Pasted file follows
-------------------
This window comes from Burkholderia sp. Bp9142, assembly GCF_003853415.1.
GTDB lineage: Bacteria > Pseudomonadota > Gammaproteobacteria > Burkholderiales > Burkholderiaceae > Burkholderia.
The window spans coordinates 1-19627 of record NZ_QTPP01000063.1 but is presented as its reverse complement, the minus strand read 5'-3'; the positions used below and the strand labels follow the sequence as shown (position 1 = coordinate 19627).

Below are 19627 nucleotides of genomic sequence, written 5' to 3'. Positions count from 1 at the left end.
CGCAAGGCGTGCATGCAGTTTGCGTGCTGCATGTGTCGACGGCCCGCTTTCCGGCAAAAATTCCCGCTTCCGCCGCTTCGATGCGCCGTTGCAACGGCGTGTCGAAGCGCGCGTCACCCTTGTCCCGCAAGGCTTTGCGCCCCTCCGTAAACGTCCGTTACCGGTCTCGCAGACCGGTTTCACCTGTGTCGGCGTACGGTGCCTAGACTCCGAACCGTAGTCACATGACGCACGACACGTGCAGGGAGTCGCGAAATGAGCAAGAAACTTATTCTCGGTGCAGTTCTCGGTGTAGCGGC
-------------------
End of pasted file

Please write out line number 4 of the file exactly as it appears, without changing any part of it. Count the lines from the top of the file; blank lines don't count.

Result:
Below are 19627 nucleotides of genomic sequence, written 5' to 3'. Positions count from 1 at the left end.